Ode to six-legged wonder

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If four legs are great, six legs are better. Right? For forty years now, the Portal Project has primarily focused on two-legged creatures trapping, studying, and sometimes cuddling small, furry four-legged creatures. But we haven’t ignored the six-legged inhabitants of our long-term research site, and I am going to tell you more about them now.

roachantmouse

Which one of these is least like the other?

I am the Ernest lab entomologist, who doesn’t consider herself an entomologist. I am interested in biodiversity, community, and macroecological patterns like those studied by generations of Portal rodent researchers. I just happen to study them using bees. There are over twenty thousand species of bees in the world, and about four thousand in North America. My research so far has focused on the community ecology of native bees in a global hotspot of bee diversity in California. But as fate or luck would have it, another documented haven for native bees lies just down the road from our long-term rodent site in Portal. Between 2000 and 2007, bee researcher Robert Minckley documented 383 different species and 69 genera of bees from the San Bernardino Valley of Arizona and Mexico. The Smithsonian’s Southwestern Research Station, which is nestled up in the hills only a few miles from our rodent site, also celebrates the insect diversity of this area with field courses focused on bees or ants that attract dozens of eager entomologists from all around the world every summer.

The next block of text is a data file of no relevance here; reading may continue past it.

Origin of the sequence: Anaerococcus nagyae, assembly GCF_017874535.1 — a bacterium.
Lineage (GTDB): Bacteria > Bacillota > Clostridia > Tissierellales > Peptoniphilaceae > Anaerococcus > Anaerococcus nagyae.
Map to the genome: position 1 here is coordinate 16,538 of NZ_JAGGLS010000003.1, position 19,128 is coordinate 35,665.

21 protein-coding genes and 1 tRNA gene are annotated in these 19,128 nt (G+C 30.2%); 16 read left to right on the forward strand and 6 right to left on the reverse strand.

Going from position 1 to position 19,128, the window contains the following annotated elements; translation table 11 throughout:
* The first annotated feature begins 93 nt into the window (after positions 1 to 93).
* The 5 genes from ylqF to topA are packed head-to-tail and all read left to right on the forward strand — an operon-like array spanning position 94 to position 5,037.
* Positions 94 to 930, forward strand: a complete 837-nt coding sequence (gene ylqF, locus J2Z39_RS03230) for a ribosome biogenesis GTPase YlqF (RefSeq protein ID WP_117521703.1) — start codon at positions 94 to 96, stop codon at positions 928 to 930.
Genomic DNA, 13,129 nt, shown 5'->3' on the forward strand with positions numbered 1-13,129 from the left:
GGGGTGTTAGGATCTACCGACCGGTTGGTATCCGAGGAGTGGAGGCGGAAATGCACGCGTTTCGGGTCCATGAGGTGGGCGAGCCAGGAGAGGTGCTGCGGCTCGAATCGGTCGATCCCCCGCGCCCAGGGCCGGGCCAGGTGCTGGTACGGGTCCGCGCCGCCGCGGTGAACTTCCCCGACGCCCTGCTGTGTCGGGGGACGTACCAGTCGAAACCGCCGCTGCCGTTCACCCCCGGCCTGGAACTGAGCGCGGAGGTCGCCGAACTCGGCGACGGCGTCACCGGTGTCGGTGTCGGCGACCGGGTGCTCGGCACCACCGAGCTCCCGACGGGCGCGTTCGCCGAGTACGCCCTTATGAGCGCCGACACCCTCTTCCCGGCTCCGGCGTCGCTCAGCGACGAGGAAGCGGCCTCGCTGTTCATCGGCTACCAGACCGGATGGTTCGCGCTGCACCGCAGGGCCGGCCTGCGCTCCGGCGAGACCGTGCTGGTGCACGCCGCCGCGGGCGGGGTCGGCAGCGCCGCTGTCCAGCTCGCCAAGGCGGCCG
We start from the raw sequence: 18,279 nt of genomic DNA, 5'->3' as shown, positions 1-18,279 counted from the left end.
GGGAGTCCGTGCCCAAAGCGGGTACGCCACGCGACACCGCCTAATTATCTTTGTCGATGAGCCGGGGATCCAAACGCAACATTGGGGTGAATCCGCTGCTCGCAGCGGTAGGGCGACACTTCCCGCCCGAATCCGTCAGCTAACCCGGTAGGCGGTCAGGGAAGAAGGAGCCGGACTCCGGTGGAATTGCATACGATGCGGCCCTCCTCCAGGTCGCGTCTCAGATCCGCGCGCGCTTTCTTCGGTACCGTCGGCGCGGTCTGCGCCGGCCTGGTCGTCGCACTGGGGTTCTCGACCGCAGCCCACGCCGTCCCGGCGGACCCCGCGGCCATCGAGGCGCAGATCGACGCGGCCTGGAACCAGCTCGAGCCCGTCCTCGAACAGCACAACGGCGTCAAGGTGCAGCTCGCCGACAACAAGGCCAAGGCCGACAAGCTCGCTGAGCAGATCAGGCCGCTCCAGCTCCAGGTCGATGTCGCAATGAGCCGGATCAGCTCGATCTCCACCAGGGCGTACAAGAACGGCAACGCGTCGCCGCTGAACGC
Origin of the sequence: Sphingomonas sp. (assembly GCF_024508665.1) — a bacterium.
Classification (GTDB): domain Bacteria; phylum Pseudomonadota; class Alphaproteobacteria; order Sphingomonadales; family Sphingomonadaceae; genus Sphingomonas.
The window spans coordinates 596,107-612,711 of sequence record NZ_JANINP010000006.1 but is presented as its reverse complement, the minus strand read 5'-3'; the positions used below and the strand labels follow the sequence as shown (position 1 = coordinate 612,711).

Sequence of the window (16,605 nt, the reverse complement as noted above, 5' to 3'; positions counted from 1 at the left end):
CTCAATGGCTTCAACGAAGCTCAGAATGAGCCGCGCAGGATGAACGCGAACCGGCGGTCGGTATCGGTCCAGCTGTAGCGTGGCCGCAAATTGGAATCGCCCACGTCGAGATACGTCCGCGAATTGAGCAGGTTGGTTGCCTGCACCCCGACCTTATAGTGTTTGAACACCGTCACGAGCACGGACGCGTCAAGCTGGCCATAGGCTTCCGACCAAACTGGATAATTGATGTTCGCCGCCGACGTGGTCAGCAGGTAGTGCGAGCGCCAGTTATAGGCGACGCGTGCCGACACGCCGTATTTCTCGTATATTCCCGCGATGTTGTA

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Look familiar? This is the San Bernardino Valley on the border of Arizona and Mexico, just 50 miles south of our Portal research site. By BAlvarius – Own work, CC BY-SA 3.0, https://commons.wikimedia.org/w/index.php?curid=11806210

A few months ago, I set out to see what kind of six-legged creatures we have scurrying around at Portal. My adventurous and ever-curious lab mates were willing to help, and (I think) even had a bit of fun learning to collect, pin, and curate bugs. During the March and May 2017 rodent censuses, we used a variety of passive (let the insects come to the trap) and active (go get ’em!) methods of insect collection to sample the local diversity on six legs:

  • Pan traps are brightly colored bowls full of soapy water that (passively) attract flying insects like bees that visit the bowls, fall into the water, and can be strained out and examined later.
  • Aerial nets (or “butterfly nets”) can be used to actively snag insects flying by or foraging on flowers, or can be used to more methodically sweep the ground to sample insects hiding in the grass or shrubs.
  • Blacklights lit underneath a white sheet at night passively bring in moths, roaches, and other nocturnal creatures that are drawn to ultraviolet wavelengths, perhaps because they confuse them with the moonlight they use to navigate, and can be scooped into collecting vials from their perches on the sheet.
  • Pitfall traps are plastic containers that are buried in the ground with their top openings flush with the ground level and covered with a coarse mesh with a hole in the center. Insects walking along the ground cross the mesh, fall into the hole, and are preserved in a small amount of ethanol at the bottom of the container. Do you think this is active or passive insect collecting? (Hint: we leave them out all day and only come back at dusk to check what is there.)